Let’s be fair, you’ve got a lot on your plate right now.
Let's list your problems, you know, for smuggish sake of predictability.
It’s not going well for you.
By the way, have you got your Christmas outfit done and dusted?
You know, your Christmas outfit? Come on, it’s a term thrown around in excess at this time of year. It’s a term [pause to allow feminists to leave the room...] women love to throw around.
An ordinary outfit from your wardrobe will not suffice. No, no, no. This outfit has to have been blessed by Santa himself, approved of by the cardinal congregation and err well within the blurred lines of its definition.
Every year men pray for a store that displays a 'Christmas outfit department,' like that Ferrari, Santa never delivers. Ouch, festive cynicism.
So you can sack the idea of getting those orange counter-girls to help you. Google-ing it won’t help you very far either. Touch up the keyboard long enough to ask “what is a Christmas outfit” and it’ll nudge you in the direction of showing up to any festive do dressed as a sugarplum fairy or yuletide log.
The term 'Christmas outfit' is a dogma but it’s a doctrine we are going to unravel and stick two fashionable fingers up at any woman who assumes we know any less than they condescendingly do. Oh yeah, ho ho ho and all that.
This guide is aimed towards the less formal of seasonal wardrobe events. The way to gauge if this is the guide for you is ask yourself, “will more than three relatives be drunk at the event?” –if the answer is yes then please read on. If you need a more formal approach please look at the A/W Party Season Lookbook here on FashionBeans.
A Christmas outfit should be picking up on the warm feelings of seasonal goodwill (yeah, all that stuff). It’s feng shui on a hanger. Women’s propaganda will tell you if it’s not done right it will look sh*t. Sneering at a festive outfit choice leaves you in the position that you may as well have slapped grandma for buying you an oversized Toblerone for the fourth year running. You really want to do it but it just isn’t done, unless you’re Scrooge [or really hate either Toblerone or your Nana respectively].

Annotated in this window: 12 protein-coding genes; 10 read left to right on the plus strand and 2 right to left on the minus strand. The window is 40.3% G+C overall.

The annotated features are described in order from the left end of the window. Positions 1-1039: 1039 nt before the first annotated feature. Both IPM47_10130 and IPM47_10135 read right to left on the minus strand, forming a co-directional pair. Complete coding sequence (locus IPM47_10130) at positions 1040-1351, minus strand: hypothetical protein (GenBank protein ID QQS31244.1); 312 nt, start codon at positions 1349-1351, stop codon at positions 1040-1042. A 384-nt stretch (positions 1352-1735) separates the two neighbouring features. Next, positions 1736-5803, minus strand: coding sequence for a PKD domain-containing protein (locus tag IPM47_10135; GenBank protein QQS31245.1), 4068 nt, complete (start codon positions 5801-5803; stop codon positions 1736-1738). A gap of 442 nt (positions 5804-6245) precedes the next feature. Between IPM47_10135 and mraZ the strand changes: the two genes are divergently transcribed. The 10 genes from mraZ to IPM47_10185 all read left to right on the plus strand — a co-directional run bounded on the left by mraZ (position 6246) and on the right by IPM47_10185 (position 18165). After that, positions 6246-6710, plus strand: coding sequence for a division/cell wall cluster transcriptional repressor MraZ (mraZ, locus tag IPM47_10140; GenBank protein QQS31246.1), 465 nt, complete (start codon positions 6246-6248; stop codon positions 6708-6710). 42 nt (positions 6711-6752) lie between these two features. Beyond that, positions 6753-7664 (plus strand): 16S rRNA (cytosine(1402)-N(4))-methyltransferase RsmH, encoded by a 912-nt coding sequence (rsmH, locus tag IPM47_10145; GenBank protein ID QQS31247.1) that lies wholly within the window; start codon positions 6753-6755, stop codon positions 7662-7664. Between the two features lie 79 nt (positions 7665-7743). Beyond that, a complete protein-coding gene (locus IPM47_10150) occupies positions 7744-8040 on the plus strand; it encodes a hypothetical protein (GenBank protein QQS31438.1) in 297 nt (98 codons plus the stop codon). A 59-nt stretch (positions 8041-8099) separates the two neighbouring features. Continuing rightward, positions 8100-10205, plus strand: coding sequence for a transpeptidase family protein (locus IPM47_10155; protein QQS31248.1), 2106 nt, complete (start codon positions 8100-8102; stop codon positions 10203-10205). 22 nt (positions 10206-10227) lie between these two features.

The Christmas outfit is often given considered thought however, it should be given no more thought than your occasional wear. This applies to those who often are consciously careless with their choices on a day-to-day basis. I should probably be yearning you to try harder but frankly, why look good for one or two days of the year on to come Monday go back to your lucky dip tie technique?
The Christmas outfit, along with any other protocol wear (weddings, funerals, black tie etc.) is for the considered because only the considered are giving it the consideration. By reading this you are the considered, so well done. Look around you right now: office, train, tube, restaurant, bar – it’s full of the consider-less right?